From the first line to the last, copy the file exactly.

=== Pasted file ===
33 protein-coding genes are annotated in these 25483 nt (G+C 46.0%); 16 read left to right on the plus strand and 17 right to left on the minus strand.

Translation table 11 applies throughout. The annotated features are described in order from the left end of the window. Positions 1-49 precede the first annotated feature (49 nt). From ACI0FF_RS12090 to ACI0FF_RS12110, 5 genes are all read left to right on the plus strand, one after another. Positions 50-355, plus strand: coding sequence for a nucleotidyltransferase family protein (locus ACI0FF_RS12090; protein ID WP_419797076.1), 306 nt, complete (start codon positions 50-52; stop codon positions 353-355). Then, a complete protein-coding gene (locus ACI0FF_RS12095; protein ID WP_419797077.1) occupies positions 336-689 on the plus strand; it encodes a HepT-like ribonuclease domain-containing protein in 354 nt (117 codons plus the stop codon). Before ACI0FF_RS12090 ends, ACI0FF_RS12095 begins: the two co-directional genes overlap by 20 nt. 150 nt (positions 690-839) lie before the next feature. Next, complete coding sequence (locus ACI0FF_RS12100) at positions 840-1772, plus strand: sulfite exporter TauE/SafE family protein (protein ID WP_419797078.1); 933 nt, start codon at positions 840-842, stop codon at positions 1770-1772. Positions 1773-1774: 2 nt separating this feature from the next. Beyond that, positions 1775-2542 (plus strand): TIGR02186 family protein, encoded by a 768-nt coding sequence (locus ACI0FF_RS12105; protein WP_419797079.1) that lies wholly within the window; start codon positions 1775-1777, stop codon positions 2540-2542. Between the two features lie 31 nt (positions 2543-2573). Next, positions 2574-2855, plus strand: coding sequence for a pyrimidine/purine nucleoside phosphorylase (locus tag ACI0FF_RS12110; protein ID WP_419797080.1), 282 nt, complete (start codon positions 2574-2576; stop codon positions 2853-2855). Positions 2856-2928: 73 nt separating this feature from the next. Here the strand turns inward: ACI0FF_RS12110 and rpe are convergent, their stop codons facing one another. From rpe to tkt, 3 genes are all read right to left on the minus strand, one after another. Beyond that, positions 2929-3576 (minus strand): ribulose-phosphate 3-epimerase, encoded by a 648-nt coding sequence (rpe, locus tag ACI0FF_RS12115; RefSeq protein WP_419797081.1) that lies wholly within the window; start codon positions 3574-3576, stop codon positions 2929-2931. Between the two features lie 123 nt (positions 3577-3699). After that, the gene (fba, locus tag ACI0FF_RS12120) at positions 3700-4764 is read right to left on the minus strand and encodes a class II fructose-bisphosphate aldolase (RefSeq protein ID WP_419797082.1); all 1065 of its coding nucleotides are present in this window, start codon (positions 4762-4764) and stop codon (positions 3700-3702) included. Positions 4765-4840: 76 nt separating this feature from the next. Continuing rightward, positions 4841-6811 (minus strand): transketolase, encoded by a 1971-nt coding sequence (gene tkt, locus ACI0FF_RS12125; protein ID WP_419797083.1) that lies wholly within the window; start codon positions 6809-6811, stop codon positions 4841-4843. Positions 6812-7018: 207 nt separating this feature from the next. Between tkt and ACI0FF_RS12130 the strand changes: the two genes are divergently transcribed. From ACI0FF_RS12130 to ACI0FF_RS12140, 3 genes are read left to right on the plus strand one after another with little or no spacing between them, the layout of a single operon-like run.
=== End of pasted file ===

33 protein-coding genes are annotated in these 25483 nt (G+C 46.0%); 16 read left to right on the plus strand and 17 right to left on the minus strand.

Translation table 11 applies throughout. The annotated features are described in order from the left end of the window. Positions 1-49 precede the first annotated feature (49 nt). From ACI0FF_RS12090 to ACI0FF_RS12110, 5 genes are all read left to right on the plus strand, one after another. Positions 50-355, plus strand: coding sequence for a nucleotidyltransferase family protein (locus ACI0FF_RS12090; protein ID WP_419797076.1), 306 nt, complete (start codon positions 50-52; stop codon positions 353-355). Then, a complete protein-coding gene (locus ACI0FF_RS12095; protein ID WP_419797077.1) occupies positions 336-689 on the plus strand; it encodes a HepT-like ribonuclease domain-containing protein in 354 nt (117 codons plus the stop codon). Before ACI0FF_RS12090 ends, ACI0FF_RS12095 begins: the two co-directional genes overlap by 20 nt. 150 nt (positions 690-839) lie before the next feature. Next, complete coding sequence (locus ACI0FF_RS12100) at positions 840-1772, plus strand: sulfite exporter TauE/SafE family protein (protein ID WP_419797078.1); 933 nt, start codon at positions 840-842, stop codon at positions 1770-1772. Positions 1773-1774: 2 nt separating this feature from the next. Beyond that, positions 1775-2542 (plus strand): TIGR02186 family protein, encoded by a 768-nt coding sequence (locus ACI0FF_RS12105; protein WP_419797079.1) that lies wholly within the window; start codon positions 1775-1777, stop codon positions 2540-2542. Between the two features lie 31 nt (positions 2543-2573). Next, positions 2574-2855, plus strand: coding sequence for a pyrimidine/purine nucleoside phosphorylase (locus tag ACI0FF_RS12110; protein ID WP_419797080.1), 282 nt, complete (start codon positions 2574-2576; stop codon positions 2853-2855). Positions 2856-2928: 73 nt separating this feature from the next. Here the strand turns inward: ACI0FF_RS12110 and rpe are convergent, their stop codons facing one another. From rpe to tkt, 3 genes are all read right to left on the minus strand, one after another. Beyond that, positions 2929-3576 (minus strand): ribulose-phosphate 3-epimerase, encoded by a 648-nt coding sequence (rpe, locus tag ACI0FF_RS12115; RefSeq protein WP_419797081.1) that lies wholly within the window; start codon positions 3574-3576, stop codon positions 2929-2931. Between the two features lie 123 nt (positions 3577-3699). After that, the gene (fba, locus tag ACI0FF_RS12120) at positions 3700-4764 is read right to left on the minus strand and encodes a class II fructose-bisphosphate aldolase (RefSeq protein ID WP_419797082.1); all 1065 of its coding nucleotides are present in this window, start codon (positions 4762-4764) and stop codon (positions 3700-3702) included. Positions 4765-4840: 76 nt separating this feature from the next. Continuing rightward, positions 4841-6811 (minus strand): transketolase, encoded by a 1971-nt coding sequence (gene tkt, locus ACI0FF_RS12125; protein ID WP_419797083.1) that lies wholly within the window; start codon positions 6809-6811, stop codon positions 4841-4843. Positions 6812-7018: 207 nt separating this feature from the next. Between tkt and ACI0FF_RS12130 the strand changes: the two genes are divergently transcribed. From ACI0FF_RS12130 to ACI0FF_RS12140, 3 genes are read left to right on the plus strand one after another with little or no spacing between them, the layout of a single operon-like run.